Multisystem Inflammatory Syndrome in Children (MIS-C) Associated with COVID-19: A Case Series Experience in a Tertiary Care Hospital of Southern Turkey

Orkun Tolunay, Ümit Çelik, İlknur Arslan, Ali Orgun, Hüsnü Demir, Oğuzhan Demir, Erdi Çağrı Dağdelen
2021 Journal of Tropical Pediatrics  
Objective Aim of the study is to assess the clinical characteristics and treatment outcomes of Multisystem Inflammatory Syndrome in Children (MIS-C) Associated with COVID-19. Study design The study comprised 52 children with MIS-C admitted to University of Health Sciences Adana City Training and Research Hospital pediatric wards from September 2020 to April 2021. Demographic characteristics and clinical data were retrospectively collected from patient files. Results Median age of patients was 9
more » ... e of patients was 9 (5-13) years. Fever (92.3%), abdominal pain (76.9%), rash (48.1%) and vomiting (48.1%) were the most common presenting symptoms. Fever duration was 8 (4.25-10) days in overall. Depressed left ventricular ejection fraction was found in 17.3% of patients. At admission, elevated levels of CRP, procalcitonine, ESR, D-dimer, ferritin were found in 98.1%, 96.2%, 75%, 84.6% and 69.2% of the patients, respectively. Lymphopenia, hyponatremia and hypoalbuminemia were found in 76.9%, 59.6%, 42.3% of the patients. Intravenous immunoglobulin was used in 96.2%, corticosteroids in 71.2% and anakinra in 3.8% of the patients. 28.8% of the patients were admitted to pediatric intensive care (PICU) and 17.3% received vasopressor support. Median duration of hospital length of stay was 12.5 days. Comorbidities were present in 19.2% of the patients. No mortality was recorded. Conclusions While being rare and treatable, MIS-C is the ugly and mysterious face of the COVID-19 pandemic for children. The increasing number of MIS-C cases shows that this phenomenon is more common than thought. Comprehensive studies are required to understand the pathogenesis of the disease and determine the treatment regimens clearly. Lay Summary While being rare and treatable, Multisystem Inflammatory Syndrome in Children (MIS-C) associated with COVID-19 is the ugly and mysterious face of the COVID-19 pandemic for children. MIS-C is now thought to be a post-infectious (SARS-CoV2) hyperinflammatory disease secondary to an abnormal immune response, rather than a complete obscurity. The increasing number of MIS-C cases and new case series reports from all over the world show that MIS-C is more common than thought. Despite our increasing experience, we may encounter a new finding every day in MIS-C patients. Therefore, we want to contribute to literature by presenting the MIS-C cases we treated in our clinic in detail. We have experienced that MIS-C patients can apply with similar but also different and unique characteristics. In case of delayed diagnosis or treatment, morbidity and mortality rates may increase. Therefore, the level of awareness and knowledge of all physicians, especially those dealing with pediatric patients, about MIS-C should be increased. Although the early effects of MIS-C are known, we don't have enough information about the long-term consequences yet. Comprehensive studies are required to understand the pathogenesis of the disease and determine the treatment regimens clearly.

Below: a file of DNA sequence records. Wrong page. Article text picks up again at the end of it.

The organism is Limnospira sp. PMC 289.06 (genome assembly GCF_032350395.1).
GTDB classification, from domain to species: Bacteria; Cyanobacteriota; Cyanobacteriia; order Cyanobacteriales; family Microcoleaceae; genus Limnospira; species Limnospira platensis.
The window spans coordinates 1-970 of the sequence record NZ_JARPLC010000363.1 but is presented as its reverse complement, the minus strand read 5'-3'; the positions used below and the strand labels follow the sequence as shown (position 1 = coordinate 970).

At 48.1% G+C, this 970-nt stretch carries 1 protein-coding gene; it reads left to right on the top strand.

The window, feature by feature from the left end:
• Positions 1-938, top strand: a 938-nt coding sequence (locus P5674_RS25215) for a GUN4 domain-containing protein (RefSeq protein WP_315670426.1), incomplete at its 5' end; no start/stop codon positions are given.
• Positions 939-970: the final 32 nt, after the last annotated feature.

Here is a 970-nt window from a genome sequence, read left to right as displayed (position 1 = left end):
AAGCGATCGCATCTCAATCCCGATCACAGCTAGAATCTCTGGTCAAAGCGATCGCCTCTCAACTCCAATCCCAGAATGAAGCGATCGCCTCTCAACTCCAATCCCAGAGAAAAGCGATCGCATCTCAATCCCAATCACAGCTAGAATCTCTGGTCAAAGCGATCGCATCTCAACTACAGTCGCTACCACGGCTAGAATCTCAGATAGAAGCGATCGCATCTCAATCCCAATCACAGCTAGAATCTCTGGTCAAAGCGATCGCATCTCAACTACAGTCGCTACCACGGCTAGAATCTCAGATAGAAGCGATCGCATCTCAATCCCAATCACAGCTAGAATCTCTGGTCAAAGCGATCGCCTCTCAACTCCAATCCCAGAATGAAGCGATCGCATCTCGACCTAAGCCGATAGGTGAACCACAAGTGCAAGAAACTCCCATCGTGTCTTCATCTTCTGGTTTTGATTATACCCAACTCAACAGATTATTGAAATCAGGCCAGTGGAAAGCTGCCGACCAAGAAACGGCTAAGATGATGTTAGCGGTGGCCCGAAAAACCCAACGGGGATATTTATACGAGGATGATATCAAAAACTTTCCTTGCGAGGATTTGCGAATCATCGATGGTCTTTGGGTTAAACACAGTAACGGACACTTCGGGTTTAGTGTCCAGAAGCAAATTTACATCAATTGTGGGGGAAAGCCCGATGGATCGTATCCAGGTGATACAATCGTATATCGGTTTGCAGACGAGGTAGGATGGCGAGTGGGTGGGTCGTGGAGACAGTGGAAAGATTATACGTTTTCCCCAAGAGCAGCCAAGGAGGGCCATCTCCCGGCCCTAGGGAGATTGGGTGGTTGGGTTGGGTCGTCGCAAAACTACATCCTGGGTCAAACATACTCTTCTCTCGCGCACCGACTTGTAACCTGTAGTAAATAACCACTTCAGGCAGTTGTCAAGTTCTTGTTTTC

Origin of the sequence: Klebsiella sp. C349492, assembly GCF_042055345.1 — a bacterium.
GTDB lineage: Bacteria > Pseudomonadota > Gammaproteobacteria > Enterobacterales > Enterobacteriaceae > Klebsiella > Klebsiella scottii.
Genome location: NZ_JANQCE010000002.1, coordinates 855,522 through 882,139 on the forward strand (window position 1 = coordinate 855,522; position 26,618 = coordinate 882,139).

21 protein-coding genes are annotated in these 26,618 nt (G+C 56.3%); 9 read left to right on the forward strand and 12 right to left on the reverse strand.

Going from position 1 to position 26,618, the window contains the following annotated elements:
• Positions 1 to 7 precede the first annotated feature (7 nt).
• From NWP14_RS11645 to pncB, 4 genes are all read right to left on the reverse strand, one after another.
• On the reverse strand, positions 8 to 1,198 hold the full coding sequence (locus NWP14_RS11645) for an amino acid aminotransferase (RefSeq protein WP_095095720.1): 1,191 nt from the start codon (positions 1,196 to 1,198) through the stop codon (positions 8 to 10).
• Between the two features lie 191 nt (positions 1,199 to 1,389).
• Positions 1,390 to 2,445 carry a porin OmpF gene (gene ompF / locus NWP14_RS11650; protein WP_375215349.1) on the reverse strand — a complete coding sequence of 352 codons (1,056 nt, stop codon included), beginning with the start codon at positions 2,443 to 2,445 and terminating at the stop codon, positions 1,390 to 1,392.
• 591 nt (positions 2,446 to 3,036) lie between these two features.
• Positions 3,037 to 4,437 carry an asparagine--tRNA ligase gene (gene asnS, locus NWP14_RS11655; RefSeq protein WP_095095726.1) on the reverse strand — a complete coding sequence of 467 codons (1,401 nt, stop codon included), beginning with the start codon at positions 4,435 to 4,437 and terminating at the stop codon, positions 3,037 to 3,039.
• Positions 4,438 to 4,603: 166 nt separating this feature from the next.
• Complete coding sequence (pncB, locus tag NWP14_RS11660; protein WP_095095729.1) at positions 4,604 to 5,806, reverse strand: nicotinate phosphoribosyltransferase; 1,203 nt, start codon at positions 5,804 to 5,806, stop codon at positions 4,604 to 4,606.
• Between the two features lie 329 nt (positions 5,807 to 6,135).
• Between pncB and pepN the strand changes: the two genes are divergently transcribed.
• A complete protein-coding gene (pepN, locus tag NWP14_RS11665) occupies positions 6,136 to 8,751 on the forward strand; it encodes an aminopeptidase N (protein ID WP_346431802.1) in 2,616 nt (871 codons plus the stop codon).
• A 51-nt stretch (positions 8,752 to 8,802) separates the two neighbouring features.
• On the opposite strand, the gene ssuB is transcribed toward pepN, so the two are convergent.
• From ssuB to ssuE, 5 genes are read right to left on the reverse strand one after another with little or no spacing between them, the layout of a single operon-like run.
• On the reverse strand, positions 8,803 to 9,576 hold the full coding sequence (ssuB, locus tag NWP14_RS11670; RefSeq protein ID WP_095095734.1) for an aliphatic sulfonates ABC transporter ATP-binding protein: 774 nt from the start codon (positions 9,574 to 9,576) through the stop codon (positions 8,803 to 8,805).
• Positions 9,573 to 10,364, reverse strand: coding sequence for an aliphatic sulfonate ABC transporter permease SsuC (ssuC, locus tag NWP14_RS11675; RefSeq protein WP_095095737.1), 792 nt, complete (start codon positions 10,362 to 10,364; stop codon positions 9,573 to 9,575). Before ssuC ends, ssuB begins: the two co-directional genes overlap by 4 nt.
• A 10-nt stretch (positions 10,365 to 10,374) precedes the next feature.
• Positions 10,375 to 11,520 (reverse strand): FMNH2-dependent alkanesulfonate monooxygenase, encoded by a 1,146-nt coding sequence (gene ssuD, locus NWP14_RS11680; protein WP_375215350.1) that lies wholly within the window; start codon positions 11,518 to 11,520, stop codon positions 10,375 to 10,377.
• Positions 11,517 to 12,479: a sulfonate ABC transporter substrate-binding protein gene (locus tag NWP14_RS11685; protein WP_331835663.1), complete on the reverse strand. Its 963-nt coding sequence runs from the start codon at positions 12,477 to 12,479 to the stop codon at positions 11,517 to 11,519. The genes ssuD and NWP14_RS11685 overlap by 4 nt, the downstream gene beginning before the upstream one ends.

doi:10.1093/tropej/fmab050 pmid:34028528 fatcat:vj3bm3hmnbhylbfwqow2awgpam